Sunday, August 8, 2010

Birth of a Journal

I’ve attempted to write this entry two, three, four, maybe six times in the last month. Everything started out wrong, or starting right was stranded after a paragraph or two. Every failed attempt made me doubt my ability to write. This one seems to be doing the same.

An editing job has stagnated. That is totally unlike me. Normally, I dig in and mold words and sentences to say what they were meant to mean.

Am I losing my touch? Has the heat affected my brain? No, at least I hope not. I’m just getting old. Not senile, mind you, just old. My mind would rather wander to my past than work on the present. Remembering the first rose I smelled, a pink one, on October 5, 1968, will never leave my memory. It’s been said that trauma stays with you. That may be the reason I can remember the acrid smell of a forest fire when I was fourteen months old. Hogs surrounding the ’46 Nash in Farmer Paul’s field . . . .

The memories come faster now than they did a month ago. How fast will they arrive in September? When I hear my Internet friends talk about the journals they keep, I shy from the conversation as I have never kept a journal. My Aunt Evelyn gave me a diary for my birthday (or was it Christmas?). I was around ten I think. I remember unlocking the thing just to make sure the key worked. I flipped through the pages and locked it up again. That’s the last time I ever touched it. It was pink.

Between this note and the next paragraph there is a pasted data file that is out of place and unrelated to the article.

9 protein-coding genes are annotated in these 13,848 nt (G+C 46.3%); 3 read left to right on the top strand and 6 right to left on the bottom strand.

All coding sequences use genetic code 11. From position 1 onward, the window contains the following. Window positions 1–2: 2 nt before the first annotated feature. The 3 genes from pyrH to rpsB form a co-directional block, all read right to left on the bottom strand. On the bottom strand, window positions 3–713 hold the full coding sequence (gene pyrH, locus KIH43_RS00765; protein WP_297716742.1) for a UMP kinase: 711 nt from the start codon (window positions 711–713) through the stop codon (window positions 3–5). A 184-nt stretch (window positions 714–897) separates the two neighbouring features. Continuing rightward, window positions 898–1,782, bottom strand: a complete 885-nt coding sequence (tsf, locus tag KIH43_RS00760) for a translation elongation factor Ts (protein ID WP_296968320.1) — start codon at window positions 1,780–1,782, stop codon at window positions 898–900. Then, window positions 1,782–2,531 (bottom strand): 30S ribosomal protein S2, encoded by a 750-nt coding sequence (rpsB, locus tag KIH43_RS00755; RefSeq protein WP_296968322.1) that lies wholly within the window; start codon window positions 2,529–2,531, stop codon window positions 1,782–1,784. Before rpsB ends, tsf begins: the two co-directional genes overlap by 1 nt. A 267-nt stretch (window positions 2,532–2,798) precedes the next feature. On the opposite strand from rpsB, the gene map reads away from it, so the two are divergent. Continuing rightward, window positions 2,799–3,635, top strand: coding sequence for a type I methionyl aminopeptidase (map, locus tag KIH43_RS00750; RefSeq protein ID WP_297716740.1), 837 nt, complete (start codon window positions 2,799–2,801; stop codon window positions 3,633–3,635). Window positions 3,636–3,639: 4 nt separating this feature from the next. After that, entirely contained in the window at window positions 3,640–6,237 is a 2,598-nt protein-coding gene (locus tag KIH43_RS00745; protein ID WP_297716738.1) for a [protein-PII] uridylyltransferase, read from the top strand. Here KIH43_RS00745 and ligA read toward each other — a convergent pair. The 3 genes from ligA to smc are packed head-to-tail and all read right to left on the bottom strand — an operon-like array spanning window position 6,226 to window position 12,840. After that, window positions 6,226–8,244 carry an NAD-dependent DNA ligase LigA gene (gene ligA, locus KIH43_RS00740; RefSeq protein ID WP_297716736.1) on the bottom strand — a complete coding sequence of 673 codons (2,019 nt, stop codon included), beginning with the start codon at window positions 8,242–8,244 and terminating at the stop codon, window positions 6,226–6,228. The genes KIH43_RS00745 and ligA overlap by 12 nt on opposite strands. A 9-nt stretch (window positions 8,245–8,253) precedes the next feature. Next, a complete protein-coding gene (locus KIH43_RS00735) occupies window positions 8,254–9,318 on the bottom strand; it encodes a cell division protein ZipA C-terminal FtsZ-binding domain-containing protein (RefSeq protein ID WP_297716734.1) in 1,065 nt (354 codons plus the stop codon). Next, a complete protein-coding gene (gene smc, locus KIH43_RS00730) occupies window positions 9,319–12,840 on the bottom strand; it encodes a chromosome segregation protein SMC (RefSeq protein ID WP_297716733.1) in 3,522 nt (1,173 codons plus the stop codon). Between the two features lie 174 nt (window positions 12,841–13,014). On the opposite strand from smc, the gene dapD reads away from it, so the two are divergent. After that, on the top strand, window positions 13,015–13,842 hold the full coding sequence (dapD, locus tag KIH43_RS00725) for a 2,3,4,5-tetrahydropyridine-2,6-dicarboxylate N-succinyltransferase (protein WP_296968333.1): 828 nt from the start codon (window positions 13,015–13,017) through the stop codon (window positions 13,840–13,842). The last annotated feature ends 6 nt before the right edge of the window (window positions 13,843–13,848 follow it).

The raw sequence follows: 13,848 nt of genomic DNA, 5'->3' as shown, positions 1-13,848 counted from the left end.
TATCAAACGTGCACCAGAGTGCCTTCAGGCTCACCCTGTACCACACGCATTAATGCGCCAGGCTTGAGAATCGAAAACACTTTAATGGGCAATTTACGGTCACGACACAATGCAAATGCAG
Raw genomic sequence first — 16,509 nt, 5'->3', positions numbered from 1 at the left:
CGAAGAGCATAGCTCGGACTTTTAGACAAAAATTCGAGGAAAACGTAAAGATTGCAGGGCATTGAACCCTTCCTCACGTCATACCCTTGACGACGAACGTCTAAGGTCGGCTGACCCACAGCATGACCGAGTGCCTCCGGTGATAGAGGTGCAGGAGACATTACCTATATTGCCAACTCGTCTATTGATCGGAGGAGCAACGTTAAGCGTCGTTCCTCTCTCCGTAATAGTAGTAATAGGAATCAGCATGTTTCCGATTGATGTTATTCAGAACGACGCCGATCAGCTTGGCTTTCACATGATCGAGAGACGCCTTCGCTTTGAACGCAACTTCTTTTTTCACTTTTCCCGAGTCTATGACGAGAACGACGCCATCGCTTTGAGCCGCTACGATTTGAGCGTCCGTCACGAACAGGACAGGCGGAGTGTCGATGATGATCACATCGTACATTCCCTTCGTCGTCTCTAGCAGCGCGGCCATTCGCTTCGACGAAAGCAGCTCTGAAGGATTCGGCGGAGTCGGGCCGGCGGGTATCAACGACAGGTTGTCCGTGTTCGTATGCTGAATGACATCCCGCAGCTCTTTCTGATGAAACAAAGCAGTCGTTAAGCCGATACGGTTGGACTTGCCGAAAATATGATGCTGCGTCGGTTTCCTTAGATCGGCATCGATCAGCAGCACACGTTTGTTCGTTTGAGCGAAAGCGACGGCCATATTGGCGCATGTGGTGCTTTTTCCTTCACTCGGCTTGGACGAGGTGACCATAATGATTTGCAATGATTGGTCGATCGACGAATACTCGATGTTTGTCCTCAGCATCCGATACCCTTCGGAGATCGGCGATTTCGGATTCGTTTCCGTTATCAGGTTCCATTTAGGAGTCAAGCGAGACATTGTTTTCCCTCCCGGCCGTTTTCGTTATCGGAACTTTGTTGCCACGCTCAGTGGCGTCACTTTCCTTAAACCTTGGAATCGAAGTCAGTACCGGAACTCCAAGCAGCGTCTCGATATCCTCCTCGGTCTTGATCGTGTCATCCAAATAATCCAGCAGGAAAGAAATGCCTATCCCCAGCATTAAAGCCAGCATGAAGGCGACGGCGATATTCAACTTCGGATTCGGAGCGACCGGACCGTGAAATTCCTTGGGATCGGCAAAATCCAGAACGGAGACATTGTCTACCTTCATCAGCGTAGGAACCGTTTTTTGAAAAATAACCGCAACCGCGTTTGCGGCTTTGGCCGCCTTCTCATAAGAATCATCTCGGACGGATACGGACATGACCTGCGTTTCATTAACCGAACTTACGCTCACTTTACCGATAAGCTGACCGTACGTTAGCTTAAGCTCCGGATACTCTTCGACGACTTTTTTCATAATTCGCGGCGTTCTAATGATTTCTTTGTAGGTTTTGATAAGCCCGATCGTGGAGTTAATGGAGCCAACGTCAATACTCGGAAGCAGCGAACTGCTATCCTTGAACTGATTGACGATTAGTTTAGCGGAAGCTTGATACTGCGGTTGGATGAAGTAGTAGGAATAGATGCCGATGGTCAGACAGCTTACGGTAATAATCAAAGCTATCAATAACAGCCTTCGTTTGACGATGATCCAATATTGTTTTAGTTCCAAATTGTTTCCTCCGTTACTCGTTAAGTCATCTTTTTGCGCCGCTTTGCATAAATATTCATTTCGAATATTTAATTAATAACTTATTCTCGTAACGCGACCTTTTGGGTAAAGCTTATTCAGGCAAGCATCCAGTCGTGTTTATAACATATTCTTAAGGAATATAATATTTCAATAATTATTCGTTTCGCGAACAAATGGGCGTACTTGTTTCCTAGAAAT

Dr. Judy has diagnosed a long-standing case of regret; regret that, imagining herself a writer, she has never taken the time or effort to record the things that made her who she is. Prognosis: If left untreated, the brain will clog with memories too precious or important to erase until all function ceases. There is a cure. Write about it! (That seems to be the cure to most writers’ problems.)

So today starts the jumbled journal that will be diary entries never written when they were new. Entries will be written out of chronological order, surfacing as they float to the top of my memory, interrupting my thoughts as they free themselves. As memories not as fresh as the eggs in my refrigerator, they may be more frantic or romantic than they originally occurred.

What use will this serve? It will free my mind to think of new things. Recording my past will give insight into my present and possibly my future. My daughter and her family will have a glimpse of my life from my point of view if they dare want it. Each entry might serve as a springboard for scenes or perhaps entire stories, long or short, when the creative well seems a bit dry.

My memory needs some exercise and starting today, it’s going to get it.